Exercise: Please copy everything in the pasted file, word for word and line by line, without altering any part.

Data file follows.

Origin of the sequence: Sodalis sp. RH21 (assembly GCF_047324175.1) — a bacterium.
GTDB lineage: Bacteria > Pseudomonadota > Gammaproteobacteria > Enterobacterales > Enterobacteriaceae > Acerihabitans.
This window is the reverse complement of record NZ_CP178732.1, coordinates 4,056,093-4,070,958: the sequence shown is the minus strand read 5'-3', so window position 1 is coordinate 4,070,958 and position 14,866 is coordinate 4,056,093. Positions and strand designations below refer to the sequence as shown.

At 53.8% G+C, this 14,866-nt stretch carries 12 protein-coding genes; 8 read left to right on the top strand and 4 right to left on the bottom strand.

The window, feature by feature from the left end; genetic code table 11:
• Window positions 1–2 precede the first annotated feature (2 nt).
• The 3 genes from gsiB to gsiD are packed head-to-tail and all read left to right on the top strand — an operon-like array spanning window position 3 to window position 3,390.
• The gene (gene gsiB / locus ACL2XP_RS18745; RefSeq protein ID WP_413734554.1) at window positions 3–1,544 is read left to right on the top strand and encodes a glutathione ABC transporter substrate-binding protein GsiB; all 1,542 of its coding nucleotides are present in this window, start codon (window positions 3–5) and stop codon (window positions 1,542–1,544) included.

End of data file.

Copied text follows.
Origin of the sequence: Sodalis sp. RH21 (assembly GCF_047324175.1) — a bacterium.
GTDB lineage: Bacteria > Pseudomonadota > Gammaproteobacteria > Enterobacterales > Enterobacteriaceae > Acerihabitans.
This window is the reverse complement of record NZ_CP178732.1, coordinates 4,056,093-4,070,958: the sequence shown is the minus strand read 5'-3', so window position 1 is coordinate 4,070,958 and position 14,866 is coordinate 4,056,093. Positions and strand designations below refer to the sequence as shown.

At 53.8% G+C, this 14,866-nt stretch carries 12 protein-coding genes; 8 read left to right on the top strand and 4 right to left on the bottom strand.

The window, feature by feature from the left end; genetic code table 11:
• Window positions 1–2 precede the first annotated feature (2 nt).
• The 3 genes from gsiB to gsiD are packed head-to-tail and all read left to right on the top strand — an operon-like array spanning window position 3 to window position 3,390.
• The gene (gene gsiB / locus ACL2XP_RS18745; RefSeq protein ID WP_413734554.1) at window positions 3–1,544 is read left to right on the top strand and encodes a glutathione ABC transporter substrate-binding protein GsiB; all 1,542 of its coding nucleotides are present in this window, start codon (window positions 3–5) and stop codon (window positions 1,542–1,544) included.